On the behavioral level, we asked participants to rate the pain/neutral images concerning the pain that would be caused in the other and the unpleasantness/arousal in oneself. The main goal of these ratings was to explore the emotional aspects of pain and confirm participants' engagement in the task. According to the literature, visualizing/imagining another person in pain elicits a series of manifestations including distress, anxiety, and discomfort (38). Our results suggest that when participants were instructed to mentalize the pain of the other or quantify empathy for the pain of the other, they are also in personal distress. These results provide evidence for the theory of “affective sharing” (emotional responses to others' emotions) (3).
Our goal with this study was to explore the self-modulation potential of a novel combination of pain-empathy imagery and the target region in healthy participants. For this reason, there are some limitations or issues that should be addressed in future studies. Regarding the selection of optimal control strategies for neurofeedback experiments, a very actual matter of debate (39), future clinical application in the area of pain research should help to identify the best clinical control group for the target application. In the design of an interventional study should also be considered that neuromodulation was successful even in the absence of feedback. Then, although our single-session experiment allowed us to identify immediate neuromodulation effects, estimation of effects in multiple-session interventional studies remains to be determined. Finally, the reconfiguration of the interactions within the neural network involved should also be considered. In this sense, an important follow-up would be to analyze the potential alteration of the functional connectivity patterns in the pain matrix. Despite these issues to be further investigated, the results from this proof-of-concept, feasibility study provide further indications that self-modulation of a key node of the pain matrix is possible. The ability of the participants to modulate activity allow us to conclude that the approach is feasible and has potential clinical implications. Further studies, with additional number of sessions and optimal control strategies, are necessary to clinically validate the neurotherapeutic potential of fMRI-aided self-regulation on pain/pain empathy. Understanding the role of the DLPFC in the context of empathy is of utmost importance, since it can be a potential interventional target in clinical studies of a wide range of clinical health issues characterized of empathic deficits. Moreover, its cortical location is suited for other neuromodulation techniques like Transcranial Magnetic Stimulation or Transcranial Direct Current Stimulation. Therefore, future work should focus on controlled/clinical-trial studies in clinical populations for whom the function of the DLPFC is compromised or that have deficits related to affective sharing.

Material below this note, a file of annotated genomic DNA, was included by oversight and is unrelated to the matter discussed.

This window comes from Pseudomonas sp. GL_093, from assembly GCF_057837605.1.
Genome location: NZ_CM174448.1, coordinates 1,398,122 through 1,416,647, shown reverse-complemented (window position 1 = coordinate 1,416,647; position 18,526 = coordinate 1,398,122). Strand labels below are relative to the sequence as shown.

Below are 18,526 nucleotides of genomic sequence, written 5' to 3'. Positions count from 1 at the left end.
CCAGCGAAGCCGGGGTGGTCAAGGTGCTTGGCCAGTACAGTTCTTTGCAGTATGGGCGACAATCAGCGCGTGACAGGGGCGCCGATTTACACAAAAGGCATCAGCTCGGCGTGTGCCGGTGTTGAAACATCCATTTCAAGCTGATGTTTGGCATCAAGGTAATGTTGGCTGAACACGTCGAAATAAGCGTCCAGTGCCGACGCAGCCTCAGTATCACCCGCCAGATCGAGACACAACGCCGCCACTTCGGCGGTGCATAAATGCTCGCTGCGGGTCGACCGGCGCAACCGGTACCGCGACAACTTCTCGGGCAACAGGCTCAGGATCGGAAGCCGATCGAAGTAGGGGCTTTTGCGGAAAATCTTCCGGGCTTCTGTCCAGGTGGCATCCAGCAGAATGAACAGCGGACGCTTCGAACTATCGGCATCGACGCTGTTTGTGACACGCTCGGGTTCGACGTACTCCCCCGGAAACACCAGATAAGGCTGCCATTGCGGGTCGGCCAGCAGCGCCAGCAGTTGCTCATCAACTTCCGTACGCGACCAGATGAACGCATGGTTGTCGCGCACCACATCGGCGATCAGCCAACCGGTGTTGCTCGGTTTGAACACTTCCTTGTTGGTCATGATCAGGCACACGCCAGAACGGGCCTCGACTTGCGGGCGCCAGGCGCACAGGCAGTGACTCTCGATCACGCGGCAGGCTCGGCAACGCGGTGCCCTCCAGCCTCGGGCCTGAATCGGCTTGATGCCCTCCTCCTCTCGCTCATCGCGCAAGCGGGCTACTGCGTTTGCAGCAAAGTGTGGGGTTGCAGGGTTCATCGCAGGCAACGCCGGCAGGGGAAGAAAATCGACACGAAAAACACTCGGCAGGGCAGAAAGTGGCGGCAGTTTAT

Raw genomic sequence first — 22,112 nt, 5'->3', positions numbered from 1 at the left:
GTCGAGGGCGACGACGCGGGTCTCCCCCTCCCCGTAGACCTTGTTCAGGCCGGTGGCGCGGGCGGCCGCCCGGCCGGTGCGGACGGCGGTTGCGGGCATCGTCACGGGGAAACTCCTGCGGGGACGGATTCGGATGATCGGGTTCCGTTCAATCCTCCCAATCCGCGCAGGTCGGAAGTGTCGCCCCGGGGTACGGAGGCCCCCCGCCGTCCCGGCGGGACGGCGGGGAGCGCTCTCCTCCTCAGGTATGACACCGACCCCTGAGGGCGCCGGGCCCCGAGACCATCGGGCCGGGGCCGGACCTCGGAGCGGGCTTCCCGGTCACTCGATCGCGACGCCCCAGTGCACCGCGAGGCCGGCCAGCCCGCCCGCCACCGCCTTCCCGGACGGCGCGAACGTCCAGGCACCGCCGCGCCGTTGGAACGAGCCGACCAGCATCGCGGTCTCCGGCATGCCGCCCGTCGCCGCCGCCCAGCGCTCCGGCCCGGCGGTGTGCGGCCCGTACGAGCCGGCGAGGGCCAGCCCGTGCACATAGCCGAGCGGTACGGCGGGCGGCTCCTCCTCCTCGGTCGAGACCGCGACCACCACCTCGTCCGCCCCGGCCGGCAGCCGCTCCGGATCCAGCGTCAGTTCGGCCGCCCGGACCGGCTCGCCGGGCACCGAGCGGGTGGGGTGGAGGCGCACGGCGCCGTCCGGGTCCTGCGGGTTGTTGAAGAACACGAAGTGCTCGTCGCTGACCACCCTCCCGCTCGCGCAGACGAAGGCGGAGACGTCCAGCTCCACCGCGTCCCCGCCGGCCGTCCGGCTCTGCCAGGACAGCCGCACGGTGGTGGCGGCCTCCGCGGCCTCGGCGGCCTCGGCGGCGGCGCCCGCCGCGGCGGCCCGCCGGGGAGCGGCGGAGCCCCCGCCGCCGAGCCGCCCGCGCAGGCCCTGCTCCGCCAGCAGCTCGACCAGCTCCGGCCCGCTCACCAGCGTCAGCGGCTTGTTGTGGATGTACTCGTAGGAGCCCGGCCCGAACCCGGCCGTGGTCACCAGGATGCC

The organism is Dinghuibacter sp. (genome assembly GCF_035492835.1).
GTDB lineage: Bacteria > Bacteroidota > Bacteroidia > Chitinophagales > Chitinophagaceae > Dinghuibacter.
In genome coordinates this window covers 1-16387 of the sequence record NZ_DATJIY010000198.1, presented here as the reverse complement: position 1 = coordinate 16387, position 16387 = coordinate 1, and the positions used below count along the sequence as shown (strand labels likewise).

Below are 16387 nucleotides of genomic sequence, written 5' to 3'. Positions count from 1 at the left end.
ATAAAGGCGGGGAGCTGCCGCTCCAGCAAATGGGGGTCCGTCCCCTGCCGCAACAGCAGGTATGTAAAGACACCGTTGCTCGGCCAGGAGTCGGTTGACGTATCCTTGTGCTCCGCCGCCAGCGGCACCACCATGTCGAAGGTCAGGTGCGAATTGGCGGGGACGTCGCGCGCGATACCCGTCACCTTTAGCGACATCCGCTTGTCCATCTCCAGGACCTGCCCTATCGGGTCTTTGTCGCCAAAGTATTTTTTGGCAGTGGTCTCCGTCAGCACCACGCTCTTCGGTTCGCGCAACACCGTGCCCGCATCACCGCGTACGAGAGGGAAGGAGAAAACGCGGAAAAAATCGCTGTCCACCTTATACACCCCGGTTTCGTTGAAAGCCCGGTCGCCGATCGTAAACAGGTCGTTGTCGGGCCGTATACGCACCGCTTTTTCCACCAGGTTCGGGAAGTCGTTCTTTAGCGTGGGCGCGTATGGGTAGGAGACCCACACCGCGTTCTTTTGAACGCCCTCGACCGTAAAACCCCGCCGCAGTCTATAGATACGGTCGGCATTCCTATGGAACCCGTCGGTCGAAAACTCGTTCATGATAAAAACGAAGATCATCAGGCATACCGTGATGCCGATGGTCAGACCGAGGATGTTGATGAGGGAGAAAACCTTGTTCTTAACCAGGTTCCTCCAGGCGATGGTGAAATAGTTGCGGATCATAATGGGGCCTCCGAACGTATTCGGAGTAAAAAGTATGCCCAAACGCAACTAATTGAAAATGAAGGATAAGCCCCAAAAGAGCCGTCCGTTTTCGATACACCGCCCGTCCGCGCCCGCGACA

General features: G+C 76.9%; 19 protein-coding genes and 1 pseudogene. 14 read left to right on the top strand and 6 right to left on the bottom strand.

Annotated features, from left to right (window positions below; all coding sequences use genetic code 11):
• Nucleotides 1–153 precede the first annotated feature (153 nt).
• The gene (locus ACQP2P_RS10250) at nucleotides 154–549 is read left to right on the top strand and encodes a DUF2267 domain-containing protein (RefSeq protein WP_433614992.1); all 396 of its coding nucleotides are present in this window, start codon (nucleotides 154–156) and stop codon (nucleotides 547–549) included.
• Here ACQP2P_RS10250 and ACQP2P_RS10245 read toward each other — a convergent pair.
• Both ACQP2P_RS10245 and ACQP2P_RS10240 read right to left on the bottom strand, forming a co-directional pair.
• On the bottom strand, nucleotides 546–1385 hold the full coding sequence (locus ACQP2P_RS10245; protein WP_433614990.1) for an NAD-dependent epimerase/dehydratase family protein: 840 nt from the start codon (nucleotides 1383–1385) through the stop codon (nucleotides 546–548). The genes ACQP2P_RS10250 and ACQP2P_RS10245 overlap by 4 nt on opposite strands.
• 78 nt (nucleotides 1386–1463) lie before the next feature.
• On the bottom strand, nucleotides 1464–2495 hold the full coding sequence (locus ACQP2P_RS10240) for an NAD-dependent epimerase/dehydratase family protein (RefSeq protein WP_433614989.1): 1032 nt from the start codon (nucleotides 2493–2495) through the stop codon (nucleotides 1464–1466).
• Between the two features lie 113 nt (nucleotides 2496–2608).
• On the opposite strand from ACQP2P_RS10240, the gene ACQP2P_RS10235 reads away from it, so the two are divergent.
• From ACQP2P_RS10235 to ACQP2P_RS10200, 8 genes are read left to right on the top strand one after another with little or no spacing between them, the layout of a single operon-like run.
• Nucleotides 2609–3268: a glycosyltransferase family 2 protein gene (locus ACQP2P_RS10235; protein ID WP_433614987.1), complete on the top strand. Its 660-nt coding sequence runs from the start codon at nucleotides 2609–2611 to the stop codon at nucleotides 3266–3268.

Taking the others' cognitive perspective and imagining their pain is crucial to our capacity to empathize. This study revealed the subjects' ability to modulate brain activity of the left DLPFC with a pain empathy neurofeedback paradigm involving “Self” and “Other” perspectives. Surprisingly, the ability to neuromodulate was achieved early on, even in the absence of prior training. Subjects did not even need feedback to improve the already established significant neuromodulation. Indeed, our results emphasized the importance of the proposed strategy for the subjects' ability to imagine the pain of others and modulate the region-of-interest brain activity accordingly. Overall, our results highlight the potential of the left DLPFC as a neuromodulation target in pain empathy experiments and encourage us to generalize this paradigm to a clinical population.
Data Availability Statement
The raw data supporting the conclusions of this article will be made available by the authors, without undue reservation.